Public services under attack – international austerity and the fight-back

Speaking to the Global Labour Institute’s 2014 International Summer School, Rosa Pavanelli, General Secretary of Public Services International, gave an account of the struggles public service workers are facing. This article draws on her speech to delegates in Tuesday’s opening plenary.

[Republished from my article at Socialist Unity]

Public service jobs used to be considered the gold standard in much of the world. Well paid, good pension, decent holidays and solid trade union rights. In an era of neoliberalism however, these previously ‘most formal of formal workers’ are facing the kinds of attacks previously only associated with the most ruthless companies.

International Struggles

There’s an ideological background to this. Labour market and union ‘reform’ has been factor in almost all post-crash countries. In South Korea, the government has recently initiated the most violent attack on public services – derecognising unions in each sector. Privatisation of the rail industry and the mass firing of union activists have turned the country into what one delegate called ‘a war zone’ for workers.

Public Services International, the Global Union Federation for public service workers, is used to privatisation battles – organising in industries which are often publicly funded and subsidised, but increasingly privately owned.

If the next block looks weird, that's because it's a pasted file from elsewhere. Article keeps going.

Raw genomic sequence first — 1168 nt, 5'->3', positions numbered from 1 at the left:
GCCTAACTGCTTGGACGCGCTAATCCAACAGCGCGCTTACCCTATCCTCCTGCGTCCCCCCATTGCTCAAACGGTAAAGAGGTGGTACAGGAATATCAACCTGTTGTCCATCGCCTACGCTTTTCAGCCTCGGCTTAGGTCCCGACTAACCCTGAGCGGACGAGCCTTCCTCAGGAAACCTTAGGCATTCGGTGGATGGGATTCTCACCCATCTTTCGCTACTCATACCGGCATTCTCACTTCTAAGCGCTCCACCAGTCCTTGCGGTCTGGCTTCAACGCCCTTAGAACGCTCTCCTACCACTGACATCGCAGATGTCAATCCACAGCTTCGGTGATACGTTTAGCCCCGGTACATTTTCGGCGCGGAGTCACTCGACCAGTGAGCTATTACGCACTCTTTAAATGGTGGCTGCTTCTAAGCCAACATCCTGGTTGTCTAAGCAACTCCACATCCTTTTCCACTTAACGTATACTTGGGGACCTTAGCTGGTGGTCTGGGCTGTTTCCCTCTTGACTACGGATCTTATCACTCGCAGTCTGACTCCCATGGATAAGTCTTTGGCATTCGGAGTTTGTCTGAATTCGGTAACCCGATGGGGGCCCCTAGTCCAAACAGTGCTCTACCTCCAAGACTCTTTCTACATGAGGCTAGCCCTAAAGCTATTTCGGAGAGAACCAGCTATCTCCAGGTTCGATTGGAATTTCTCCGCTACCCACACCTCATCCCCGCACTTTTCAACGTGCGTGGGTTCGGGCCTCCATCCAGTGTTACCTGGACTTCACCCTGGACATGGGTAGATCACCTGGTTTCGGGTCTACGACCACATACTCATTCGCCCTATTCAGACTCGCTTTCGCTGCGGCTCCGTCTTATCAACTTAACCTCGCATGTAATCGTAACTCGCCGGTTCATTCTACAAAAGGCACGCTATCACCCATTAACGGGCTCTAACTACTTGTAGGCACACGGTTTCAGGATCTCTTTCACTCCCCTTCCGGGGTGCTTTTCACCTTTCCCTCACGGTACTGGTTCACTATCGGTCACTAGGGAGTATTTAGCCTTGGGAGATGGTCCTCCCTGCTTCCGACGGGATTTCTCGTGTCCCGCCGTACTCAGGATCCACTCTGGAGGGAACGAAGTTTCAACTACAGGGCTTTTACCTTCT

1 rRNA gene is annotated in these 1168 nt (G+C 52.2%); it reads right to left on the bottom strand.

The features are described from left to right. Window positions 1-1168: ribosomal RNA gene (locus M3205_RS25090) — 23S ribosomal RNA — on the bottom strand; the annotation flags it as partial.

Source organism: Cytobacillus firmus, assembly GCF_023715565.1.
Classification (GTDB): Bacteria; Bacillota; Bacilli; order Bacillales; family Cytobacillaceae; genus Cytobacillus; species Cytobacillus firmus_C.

In the US, the Supreme Court last week ruled that there’s no obligation for care workers to pay union dues to unions collectively bargaining for them. These workers often work alone. They are now even more isolated – especially if their unions become toothless in the face of the court decision.

And internationally, at the last ILO conference, for first time delegates couldn’t reach a conclusion on the centrality of the right to strike – despite convention 87 of the ILO convention deeming it fundamental – because employers were so strongly against. It’s a frightening turn for workers of all sectors, as that is one of the only legal bases unions have on the global scale.

But there is some good news. The UN Women’s organisation recently recognised the role of unions as key to addressing the problems of women.

Moreover, until recently trade unions were previously not allowed to participate in UN discussions on migration. Now, after years of struggling from PSI and others, they can. With migration becoming a vehicle for new kinds of slavery, it’s an important milestone.

For public service workers, the water campaigns in the UN are equally important. In 2010, water was deemed a human right, providing the legal background for the massive 2013 struggles in Europe for water to be publicly owned – many of which won, in Paris and elsewhere.

And in the IMF, Christine Lagarde has recently said austerity is creating more injustice and poses a threat to democracy.

A turning point?

The ruling class, then, is getting scared. We are at critical point of class conflict. In response to a global ruling class, unions must likewise organise internationally, not just in one workplace. The welfare state wasn’t won in one shop floor but by the entire working class.